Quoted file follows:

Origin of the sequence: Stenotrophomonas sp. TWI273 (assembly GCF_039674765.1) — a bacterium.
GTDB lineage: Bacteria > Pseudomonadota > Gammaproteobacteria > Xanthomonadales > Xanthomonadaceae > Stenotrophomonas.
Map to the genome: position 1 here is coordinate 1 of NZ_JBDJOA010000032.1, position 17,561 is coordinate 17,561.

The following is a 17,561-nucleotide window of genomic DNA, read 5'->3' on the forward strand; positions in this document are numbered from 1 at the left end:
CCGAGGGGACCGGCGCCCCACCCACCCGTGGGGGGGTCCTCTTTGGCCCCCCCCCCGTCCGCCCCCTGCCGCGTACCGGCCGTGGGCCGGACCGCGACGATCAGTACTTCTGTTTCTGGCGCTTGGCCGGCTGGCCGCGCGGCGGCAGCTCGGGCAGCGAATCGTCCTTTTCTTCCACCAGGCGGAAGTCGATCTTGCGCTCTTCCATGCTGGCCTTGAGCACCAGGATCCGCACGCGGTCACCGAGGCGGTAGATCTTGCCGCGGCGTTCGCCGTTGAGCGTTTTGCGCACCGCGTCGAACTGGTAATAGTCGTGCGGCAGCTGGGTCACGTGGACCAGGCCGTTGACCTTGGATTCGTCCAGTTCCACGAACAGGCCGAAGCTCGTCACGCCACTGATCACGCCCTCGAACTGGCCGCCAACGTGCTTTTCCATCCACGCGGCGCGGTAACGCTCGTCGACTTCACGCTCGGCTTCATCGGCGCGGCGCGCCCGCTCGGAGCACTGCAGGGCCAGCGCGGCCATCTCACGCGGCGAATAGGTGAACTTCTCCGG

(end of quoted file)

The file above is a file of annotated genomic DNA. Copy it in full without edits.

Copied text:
Origin of the sequence: Stenotrophomonas sp. TWI273 (assembly GCF_039674765.1) — a bacterium.
GTDB lineage: Bacteria > Pseudomonadota > Gammaproteobacteria > Xanthomonadales > Xanthomonadaceae > Stenotrophomonas.
Map to the genome: position 1 here is coordinate 1 of NZ_JBDJOA010000032.1, position 17,561 is coordinate 17,561.

The following is a 17,561-nucleotide window of genomic DNA, read 5'->3' on the forward strand; positions in this document are numbered from 1 at the left end:
CCGAGGGGACCGGCGCCCCACCCACCCGTGGGGGGGTCCTCTTTGGCCCCCCCCCCGTCCGCCCCCTGCCGCGTACCGGCCGTGGGCCGGACCGCGACGATCAGTACTTCTGTTTCTGGCGCTTGGCCGGCTGGCCGCGCGGCGGCAGCTCGGGCAGCGAATCGTCCTTTTCTTCCACCAGGCGGAAGTCGATCTTGCGCTCTTCCATGCTGGCCTTGAGCACCAGGATCCGCACGCGGTCACCGAGGCGGTAGATCTTGCCGCGGCGTTCGCCGTTGAGCGTTTTGCGCACCGCGTCGAACTGGTAATAGTCGTGCGGCAGCTGGGTCACGTGGACCAGGCCGTTGACCTTGGATTCGTCCAGTTCCACGAACAGGCCGAAGCTCGTCACGCCACTGATCACGCCCTCGAACTGGCCGCCAACGTGCTTTTCCATCCACGCGGCGCGGTAACGCTCGTCGACTTCACGCTCGGCTTCATCGGCGCGGCGCGCCCGCTCGGAGCACTGCAGGGCCAGCGCGGCCATCTCACGCGGCGAATAGGTGAACTTCTCCGG